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The Green Sheet Online Edition

November 08, 2010 • Issue 10:11:01

Forum

A request from academia

I'm working on a thesis dealing with the electronic payment industry and have three questions I've been unable to answer through other research channels. I was hoping you could help me. The questions are:

1. What is the basis of competition between ISOs?

2. Are gift card/rewards program services potentially a large competitive differentiation?

3. What other sorts of competitive differentiation are there?

Jon Schneider
University of Dayton

Jon,

I referred your questions to Theodore Svoronos. He is a member of our advisory board, as well as co-founder of Merchant University, which provides educational information on the payments industry at www.merchantuniversity.org. He graciously provided the following:

1. The fundamental areas shaping competition among ISOs are:

  • Price: Price used to be the differentiator a long time ago. This has changed since most ISOs can offer similar, competitive pricing. So it evolved from price only to price and equipment (discounted, leased or free) and now to price, equipment, contract length, additional fees and customer service as a basis of discussion. Though price is still a leg in the foundation of differentiation, these other factors are coming in strong and are carrying their own weight when comparing ISOs.

  • Additional fees: An ISO could have the lowest price but could charge the following: cancellation fee, gateway fee, yearly fee, monthly fee, statement fee, support fee and other miscellaneous fees. Other ISOs may charge some, all or none of these fees to get the business.

  • Contract length: Some contracts are 36 months; others can be month to month, yearly, etc., with no early cancellation fees or penalties. Some ISOs have the flexibility to change the contract length, which is also a factor.

  • Equipment: Equipment is integral to ISOs' offerings and is determined by what they can support, based on their bank(s) and platform(s). Obviously, the more terminals and equipment you can offer and support, the more variety you offer and the more appealing you become. Also, offering different pricing programs and options for equipment, such as buying it outright, leasing, paying for it monthly, or getting it free (based on parameters), is also helpful.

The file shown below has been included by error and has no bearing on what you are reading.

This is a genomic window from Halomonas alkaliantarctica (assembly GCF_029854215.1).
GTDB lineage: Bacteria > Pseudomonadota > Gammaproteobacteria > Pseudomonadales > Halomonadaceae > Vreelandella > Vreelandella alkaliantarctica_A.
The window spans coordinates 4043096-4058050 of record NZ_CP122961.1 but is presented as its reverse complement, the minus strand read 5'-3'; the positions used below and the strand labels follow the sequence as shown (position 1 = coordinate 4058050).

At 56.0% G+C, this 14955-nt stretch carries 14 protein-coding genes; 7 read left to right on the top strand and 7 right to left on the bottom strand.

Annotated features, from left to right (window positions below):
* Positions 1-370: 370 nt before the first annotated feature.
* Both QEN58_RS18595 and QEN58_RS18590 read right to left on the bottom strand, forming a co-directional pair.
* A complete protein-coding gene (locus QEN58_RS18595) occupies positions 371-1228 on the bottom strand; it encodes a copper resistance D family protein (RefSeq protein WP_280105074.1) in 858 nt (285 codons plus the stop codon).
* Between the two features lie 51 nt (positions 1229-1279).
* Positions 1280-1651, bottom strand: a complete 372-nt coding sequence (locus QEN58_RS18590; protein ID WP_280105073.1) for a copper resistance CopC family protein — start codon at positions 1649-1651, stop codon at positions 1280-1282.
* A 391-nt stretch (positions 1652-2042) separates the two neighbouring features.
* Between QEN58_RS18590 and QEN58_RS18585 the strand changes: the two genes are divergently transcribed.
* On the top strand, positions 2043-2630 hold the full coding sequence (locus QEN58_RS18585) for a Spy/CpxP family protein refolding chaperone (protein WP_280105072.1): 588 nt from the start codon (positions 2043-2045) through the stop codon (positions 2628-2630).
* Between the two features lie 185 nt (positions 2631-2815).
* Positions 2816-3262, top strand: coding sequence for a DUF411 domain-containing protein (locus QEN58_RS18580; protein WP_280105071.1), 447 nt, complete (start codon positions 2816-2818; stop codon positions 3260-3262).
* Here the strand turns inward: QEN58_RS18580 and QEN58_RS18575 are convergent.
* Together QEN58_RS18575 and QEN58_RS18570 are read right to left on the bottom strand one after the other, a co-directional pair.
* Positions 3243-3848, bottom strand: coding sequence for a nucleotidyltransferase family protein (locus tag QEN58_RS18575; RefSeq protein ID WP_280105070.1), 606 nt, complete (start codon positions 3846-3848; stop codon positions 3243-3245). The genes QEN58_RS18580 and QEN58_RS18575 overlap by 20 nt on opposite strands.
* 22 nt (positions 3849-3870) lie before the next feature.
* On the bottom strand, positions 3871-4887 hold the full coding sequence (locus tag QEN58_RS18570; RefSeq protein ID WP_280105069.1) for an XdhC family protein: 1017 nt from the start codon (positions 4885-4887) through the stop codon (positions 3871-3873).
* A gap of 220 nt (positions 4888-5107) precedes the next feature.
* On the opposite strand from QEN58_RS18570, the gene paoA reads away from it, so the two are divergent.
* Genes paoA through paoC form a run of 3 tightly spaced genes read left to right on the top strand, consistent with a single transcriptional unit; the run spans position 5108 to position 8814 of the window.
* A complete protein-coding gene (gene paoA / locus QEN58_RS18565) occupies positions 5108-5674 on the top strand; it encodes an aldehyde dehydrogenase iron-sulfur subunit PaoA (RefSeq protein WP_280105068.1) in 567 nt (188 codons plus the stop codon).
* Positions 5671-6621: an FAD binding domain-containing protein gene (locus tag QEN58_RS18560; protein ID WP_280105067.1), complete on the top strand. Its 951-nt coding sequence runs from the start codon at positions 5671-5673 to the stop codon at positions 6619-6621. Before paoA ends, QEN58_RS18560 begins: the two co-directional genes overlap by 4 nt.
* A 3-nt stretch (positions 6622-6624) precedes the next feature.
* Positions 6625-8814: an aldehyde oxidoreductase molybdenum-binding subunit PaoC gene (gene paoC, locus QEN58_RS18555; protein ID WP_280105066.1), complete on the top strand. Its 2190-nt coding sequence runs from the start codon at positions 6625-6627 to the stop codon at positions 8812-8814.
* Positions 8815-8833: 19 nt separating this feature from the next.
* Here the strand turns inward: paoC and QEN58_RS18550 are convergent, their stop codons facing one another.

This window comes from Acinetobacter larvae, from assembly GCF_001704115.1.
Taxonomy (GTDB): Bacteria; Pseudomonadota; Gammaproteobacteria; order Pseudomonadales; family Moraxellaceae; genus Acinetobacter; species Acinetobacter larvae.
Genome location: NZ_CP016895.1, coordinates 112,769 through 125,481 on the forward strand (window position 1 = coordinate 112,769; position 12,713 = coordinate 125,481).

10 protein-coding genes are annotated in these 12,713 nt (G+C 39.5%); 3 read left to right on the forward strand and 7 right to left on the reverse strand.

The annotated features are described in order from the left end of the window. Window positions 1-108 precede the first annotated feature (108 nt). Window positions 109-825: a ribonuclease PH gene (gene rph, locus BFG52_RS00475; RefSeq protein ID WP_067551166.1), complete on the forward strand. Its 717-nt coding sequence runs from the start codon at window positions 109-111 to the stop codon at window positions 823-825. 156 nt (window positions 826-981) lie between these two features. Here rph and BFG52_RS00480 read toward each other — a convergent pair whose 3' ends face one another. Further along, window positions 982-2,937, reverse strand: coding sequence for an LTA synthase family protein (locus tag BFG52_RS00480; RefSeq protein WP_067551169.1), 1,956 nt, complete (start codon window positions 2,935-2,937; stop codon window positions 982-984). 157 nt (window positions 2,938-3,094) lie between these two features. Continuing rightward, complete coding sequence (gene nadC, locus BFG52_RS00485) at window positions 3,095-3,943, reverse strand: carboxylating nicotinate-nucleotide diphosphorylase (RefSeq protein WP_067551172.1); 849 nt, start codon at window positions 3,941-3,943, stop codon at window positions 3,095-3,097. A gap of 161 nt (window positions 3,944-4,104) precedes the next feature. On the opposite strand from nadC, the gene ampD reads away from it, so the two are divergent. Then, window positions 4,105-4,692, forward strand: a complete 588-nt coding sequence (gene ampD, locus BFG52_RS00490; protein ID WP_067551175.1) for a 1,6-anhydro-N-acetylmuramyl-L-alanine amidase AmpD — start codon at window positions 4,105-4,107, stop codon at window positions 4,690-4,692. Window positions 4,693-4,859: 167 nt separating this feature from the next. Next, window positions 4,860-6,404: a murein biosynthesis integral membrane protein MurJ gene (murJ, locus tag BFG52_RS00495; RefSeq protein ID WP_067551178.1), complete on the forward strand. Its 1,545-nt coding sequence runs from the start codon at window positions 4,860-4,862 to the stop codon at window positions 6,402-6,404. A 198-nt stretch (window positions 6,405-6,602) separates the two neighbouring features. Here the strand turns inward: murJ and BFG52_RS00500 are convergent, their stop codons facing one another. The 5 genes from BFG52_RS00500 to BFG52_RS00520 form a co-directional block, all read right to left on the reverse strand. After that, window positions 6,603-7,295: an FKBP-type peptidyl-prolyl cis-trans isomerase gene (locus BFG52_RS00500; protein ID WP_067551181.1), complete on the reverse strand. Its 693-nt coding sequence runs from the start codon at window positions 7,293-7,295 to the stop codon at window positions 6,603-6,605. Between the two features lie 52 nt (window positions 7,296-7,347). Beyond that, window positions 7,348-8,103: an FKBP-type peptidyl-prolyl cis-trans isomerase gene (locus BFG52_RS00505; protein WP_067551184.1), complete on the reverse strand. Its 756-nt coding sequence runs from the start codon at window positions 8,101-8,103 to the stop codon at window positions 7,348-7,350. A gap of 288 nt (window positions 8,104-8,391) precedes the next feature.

2. Yes, an ISO that offers gift and rewards programs can potentially capture more market share. These products are important to many merchants and drive customer retention, customer loyalty, marketing and cross-marketing efforts, and more frequent and larger transactions.

3. Other sorts of competitive differentiation include:

  • Additional services: These go from the basics to the next step and include check services, risk mitigation services (to fight chargebacks), chargeback insurance, consulting services or any service offered to strengthen relationships and add more value. Also, offering products that pertain to the merchant service industry such as connectivity, accounting software, web hosting and development, etc. The key is to offer a well-rounded menu of products and services without using a shotgun approach. Become the organization that can be considered a one-stop shop, a true resource for merchants.

  • Customer service and support: Merchant services is customer service. Good customer service can keep an ISO's current relationships and foster new ones. Or it can be a big factor contributing to an ISO's attrition rate. In any facet of business, once a relationship has been established an organization must properly maintain the relationship with swift customer service, knowledgeable individuals, professionalism and an eager, helpful attitude. Communication is central to customer service and, if used correctly, can establish, strengthen and save relationships.

  • Credibility: Another difference between ISOs can be their credibility or perceived credibility, market exposure and reviews. When comparing ISOs (which should be on the to-do list of everyone considering working with one), looking at their reviews, knowing or having heard of certain companies, and asking what kind of experience others have had with them can play a big part in the decision-making process. The industry is evolving, and more merchants, salespeople and partners are becoming educated and doing their due diligence.

I hope these answers provide all the information you need.

Editor end of article

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